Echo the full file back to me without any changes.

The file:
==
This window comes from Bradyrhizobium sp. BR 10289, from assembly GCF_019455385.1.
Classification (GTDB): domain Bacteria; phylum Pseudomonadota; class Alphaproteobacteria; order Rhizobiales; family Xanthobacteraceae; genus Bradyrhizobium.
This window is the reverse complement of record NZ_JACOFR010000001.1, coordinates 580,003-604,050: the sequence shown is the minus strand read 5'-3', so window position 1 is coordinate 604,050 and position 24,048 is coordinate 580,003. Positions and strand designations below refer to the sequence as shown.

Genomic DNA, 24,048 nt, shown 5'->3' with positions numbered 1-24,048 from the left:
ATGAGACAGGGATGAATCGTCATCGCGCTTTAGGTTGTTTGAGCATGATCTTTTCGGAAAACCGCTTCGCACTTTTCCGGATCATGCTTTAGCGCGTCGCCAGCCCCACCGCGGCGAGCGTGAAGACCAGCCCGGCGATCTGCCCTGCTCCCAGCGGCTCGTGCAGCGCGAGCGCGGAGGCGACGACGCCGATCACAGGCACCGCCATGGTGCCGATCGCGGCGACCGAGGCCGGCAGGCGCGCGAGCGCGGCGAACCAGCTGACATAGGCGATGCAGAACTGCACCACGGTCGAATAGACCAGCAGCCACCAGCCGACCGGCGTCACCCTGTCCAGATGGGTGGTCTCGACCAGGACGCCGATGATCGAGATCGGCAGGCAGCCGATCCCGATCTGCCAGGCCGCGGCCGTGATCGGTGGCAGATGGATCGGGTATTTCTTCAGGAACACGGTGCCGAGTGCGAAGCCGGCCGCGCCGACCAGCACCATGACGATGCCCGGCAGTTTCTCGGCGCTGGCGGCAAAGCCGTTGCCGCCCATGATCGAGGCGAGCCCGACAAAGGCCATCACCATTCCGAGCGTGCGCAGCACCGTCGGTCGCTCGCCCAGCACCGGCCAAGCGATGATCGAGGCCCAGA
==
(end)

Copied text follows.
This window comes from Bradyrhizobium sp. BR 10289, from assembly GCF_019455385.1.
Classification (GTDB): domain Bacteria; phylum Pseudomonadota; class Alphaproteobacteria; order Rhizobiales; family Xanthobacteraceae; genus Bradyrhizobium.
This window is the reverse complement of record NZ_JACOFR010000001.1, coordinates 580,003-604,050: the sequence shown is the minus strand read 5'-3', so window position 1 is coordinate 604,050 and position 24,048 is coordinate 580,003. Positions and strand designations below refer to the sequence as shown.

Genomic DNA, 24,048 nt, shown 5'->3' with positions numbered 1-24,048 from the left:
ATGAGACAGGGATGAATCGTCATCGCGCTTTAGGTTGTTTGAGCATGATCTTTTCGGAAAACCGCTTCGCACTTTTCCGGATCATGCTTTAGCGCGTCGCCAGCCCCACCGCGGCGAGCGTGAAGACCAGCCCGGCGATCTGCCCTGCTCCCAGCGGCTCGTGCAGCGCGAGCGCGGAGGCGACGACGCCGATCACAGGCACCGCCATGGTGCCGATCGCGGCGACCGAGGCCGGCAGGCGCGCGAGCGCGGCGAACCAGCTGACATAGGCGATGCAGAACTGCACCACGGTCGAATAGACCAGCAGCCACCAGCCGACCGGCGTCACCCTGTCCAGATGGGTGGTCTCGACCAGGACGCCGATGATCGAGATCGGCAGGCAGCCGATCCCGATCTGCCAGGCCGCGGCCGTGATCGGTGGCAGATGGATCGGGTATTTCTTCAGGAACACGGTGCCGAGTGCGAAGCCGGCCGCGCCGACCAGCACCATGACGATGCCCGGCAGTTTCTCGGCGCTGGCGGCAAAGCCGTTGCCGCCCATGATCGAGGCGAGCCCGACAAAGGCCATCACCATTCCGAGCGTGCGCAGCACCGTCGGTCGCTCGCCCAGCACCGGCCAAGCGATGATCGAGGCCCAGA